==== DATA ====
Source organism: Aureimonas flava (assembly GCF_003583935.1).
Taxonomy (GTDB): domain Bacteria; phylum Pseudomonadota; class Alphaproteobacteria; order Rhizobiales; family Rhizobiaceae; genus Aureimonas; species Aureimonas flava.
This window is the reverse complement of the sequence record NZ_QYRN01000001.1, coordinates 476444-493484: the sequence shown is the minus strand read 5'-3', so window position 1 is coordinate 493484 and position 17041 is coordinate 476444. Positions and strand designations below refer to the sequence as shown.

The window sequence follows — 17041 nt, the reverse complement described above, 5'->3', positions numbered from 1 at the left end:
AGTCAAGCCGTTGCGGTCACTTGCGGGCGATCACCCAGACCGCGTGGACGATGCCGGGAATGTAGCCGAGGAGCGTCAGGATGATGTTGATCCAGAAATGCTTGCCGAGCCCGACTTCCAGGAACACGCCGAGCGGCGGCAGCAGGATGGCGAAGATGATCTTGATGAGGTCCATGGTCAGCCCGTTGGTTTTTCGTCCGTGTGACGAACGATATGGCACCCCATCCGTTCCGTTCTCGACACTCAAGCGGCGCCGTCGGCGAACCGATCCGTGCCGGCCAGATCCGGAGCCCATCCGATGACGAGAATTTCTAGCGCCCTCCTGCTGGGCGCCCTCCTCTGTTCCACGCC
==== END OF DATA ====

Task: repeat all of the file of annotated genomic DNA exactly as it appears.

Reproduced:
Source organism: Aureimonas flava (assembly GCF_003583935.1).
Taxonomy (GTDB): domain Bacteria; phylum Pseudomonadota; class Alphaproteobacteria; order Rhizobiales; family Rhizobiaceae; genus Aureimonas; species Aureimonas flava.
This window is the reverse complement of the sequence record NZ_QYRN01000001.1, coordinates 476444-493484: the sequence shown is the minus strand read 5'-3', so window position 1 is coordinate 493484 and position 17041 is coordinate 476444. Positions and strand designations below refer to the sequence as shown.

The window sequence follows — 17041 nt, the reverse complement described above, 5'->3', positions numbered from 1 at the left end:
AGTCAAGCCGTTGCGGTCACTTGCGGGCGATCACCCAGACCGCGTGGACGATGCCGGGAATGTAGCCGAGGAGCGTCAGGATGATGTTGATCCAGAAATGCTTGCCGAGCCCGACTTCCAGGAACACGCCGAGCGGCGGCAGCAGGATGGCGAAGATGATCTTGATGAGGTCCATGGTCAGCCCGTTGGTTTTTCGTCCGTGTGACGAACGATATGGCACCCCATCCGTTCCGTTCTCGACACTCAAGCGGCGCCGTCGGCGAACCGATCCGTGCCGGCCAGATCCGGAGCCCATCCGATGACGAGAATTTCTAGCGCCCTCCTGCTGGGCGCCCTCCTCTGTTCCACGCC